Prepare a design-level sequence diagram that shows the process of rolling the
dice and making other parts of the system aware of the dice' new values.
**Throughout this diagram, to the extent possible, keep it consistent with the
provided class diagram.**
Show:
1. A `RollDiceCommand` object named `rollDiceCommand` receives a "found
message" that invokes the `execute()` method. Alternatively, you may show
an actor named `Player` sending an `execute()` message to `rollDiceCommand`.
- The "found message" is more correct, but using the actor communicates
that the `execute()` call is the result of something the player did.
1. The `execute()` method calls the `rollDice()` method on an anonymous
`DiceController` object.
The player is limited to three rolls before they must score the dice.
Because the scenario we're looking at is what happens when the dice are
rolled, we will omit the interactions that occur if `rollDice()` is called
after there have been three rolls.
1. Create at `alt` frame with the guard `[rollNumber < 3]`. We will not
include the `[else]` compartment.
- UML provides an `opt` frame for the situation in which you have an `if`
without an `else`. You may use an `opt` frame if you wish, but since
there *is* an `else` (but we are not showing it here), I'd go with an
`alt`.
When the roll number is less than 3, the `rollDice()` method will call
`roll()` on each of the 5 `DieModel` objects.
1. Create a `loop` frame. UML doesn't have a formal, clean way to show a "for
each" loop, but the common convention is to use the guard `[for each ...]`
where "..." is the name of whatever you're going to iterate over.
- The formal way to do this in UML is to use a "selector" variable (say,
`i`) and use the guard `[0≤i<5]`. This works because we know how many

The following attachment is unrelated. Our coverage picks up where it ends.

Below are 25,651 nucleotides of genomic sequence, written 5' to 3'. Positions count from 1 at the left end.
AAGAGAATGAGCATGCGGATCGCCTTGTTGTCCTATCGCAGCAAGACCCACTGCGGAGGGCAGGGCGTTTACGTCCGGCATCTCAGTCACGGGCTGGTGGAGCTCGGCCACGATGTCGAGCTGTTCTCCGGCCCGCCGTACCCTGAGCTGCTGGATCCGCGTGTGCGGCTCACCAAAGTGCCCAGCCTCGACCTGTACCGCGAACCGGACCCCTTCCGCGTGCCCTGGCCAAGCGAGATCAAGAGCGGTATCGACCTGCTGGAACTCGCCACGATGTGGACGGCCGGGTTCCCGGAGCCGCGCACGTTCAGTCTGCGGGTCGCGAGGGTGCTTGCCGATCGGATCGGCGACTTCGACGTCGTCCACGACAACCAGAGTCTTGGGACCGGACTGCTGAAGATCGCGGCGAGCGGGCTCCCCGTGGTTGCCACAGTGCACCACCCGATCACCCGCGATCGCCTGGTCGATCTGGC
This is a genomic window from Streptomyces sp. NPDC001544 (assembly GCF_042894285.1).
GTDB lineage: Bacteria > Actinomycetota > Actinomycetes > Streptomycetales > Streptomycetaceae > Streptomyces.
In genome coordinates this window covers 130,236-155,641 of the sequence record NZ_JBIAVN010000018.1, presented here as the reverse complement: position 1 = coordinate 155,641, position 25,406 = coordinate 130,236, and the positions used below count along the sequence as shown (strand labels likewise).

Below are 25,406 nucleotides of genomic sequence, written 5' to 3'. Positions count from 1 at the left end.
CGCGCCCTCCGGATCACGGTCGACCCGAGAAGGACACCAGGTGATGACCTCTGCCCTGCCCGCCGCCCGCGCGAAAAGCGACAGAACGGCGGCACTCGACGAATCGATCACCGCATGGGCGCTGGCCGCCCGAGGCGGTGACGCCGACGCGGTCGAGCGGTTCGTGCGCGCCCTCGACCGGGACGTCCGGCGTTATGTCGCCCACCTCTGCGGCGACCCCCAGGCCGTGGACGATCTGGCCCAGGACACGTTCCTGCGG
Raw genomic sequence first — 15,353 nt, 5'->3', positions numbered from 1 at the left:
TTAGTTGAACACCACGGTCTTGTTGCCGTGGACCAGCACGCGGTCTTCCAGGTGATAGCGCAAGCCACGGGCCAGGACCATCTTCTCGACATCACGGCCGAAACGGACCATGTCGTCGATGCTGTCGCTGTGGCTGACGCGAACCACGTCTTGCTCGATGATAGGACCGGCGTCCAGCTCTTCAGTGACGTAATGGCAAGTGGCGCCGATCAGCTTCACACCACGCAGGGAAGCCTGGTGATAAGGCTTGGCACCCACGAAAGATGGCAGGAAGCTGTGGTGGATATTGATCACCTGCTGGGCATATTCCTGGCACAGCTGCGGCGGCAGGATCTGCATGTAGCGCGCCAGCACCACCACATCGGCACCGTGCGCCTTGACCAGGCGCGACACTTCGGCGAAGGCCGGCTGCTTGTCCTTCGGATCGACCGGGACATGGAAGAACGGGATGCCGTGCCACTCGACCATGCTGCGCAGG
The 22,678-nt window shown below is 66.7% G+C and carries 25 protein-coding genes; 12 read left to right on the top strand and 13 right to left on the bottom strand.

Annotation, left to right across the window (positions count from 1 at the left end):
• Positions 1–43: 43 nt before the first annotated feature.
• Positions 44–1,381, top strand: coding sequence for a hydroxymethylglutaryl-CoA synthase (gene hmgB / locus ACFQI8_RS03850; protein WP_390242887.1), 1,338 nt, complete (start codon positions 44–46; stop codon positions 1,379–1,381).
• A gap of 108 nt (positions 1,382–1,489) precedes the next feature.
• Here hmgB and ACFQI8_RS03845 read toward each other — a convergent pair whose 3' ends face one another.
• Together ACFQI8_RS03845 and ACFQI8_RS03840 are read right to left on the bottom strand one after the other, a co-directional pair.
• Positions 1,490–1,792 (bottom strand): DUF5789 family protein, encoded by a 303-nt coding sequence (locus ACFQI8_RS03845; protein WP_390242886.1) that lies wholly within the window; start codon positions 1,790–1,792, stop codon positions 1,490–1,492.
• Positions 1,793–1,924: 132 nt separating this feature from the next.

`DieModel` objects are in `:DiceController.dice`. You may use either
approach.
If you look at the class diagram, `DiceController` "knows" about the
`DieModel` interface, but doesn't know about the `Die` class. If we were
focused on what `:DiceController` does then we would depict `DieModel`
objects in the sequence diagram. Since we want to see how other objects
learn about the new dice values, we will explicitly show in the sequence
diagram that `:DiceController.dice` holds `Die` objects.
1. Place a `Die` object in the sequence diagram. You have three options:
1. Place an anonymous `Die` object at the top with the other objects, with
its lifeline stretching the full height of the sequence diagram. Show
that there are multiple objects that this lifeline represents by
creating the appearance of a pile of objects, like this:
![Example of multiple objects on one lifeline](multi-object_example.png)
1. Place a single anonymous `Die` object inside the `loop` frame, and have
its lifeline extend no farther than the end of the `loop` frame.
Without any annotations showing creation or destruction, all this
indicates is that we are discussing only one `Die` object per iteration
and it may be a different `Die` object in other iterations.
1. If you are using a selector, then use either of the previous options,
but name the `Die` object `dice[i]` (assuming the selector is `i`).
1. Inside the `loop` frame, show that `:DiceController.rollDice()` calls the
`roll()` method on the `Die` object.
1. Show that, as part of the `roll()` method, the `Die` object makes a self-
call to `notifyObservers()`.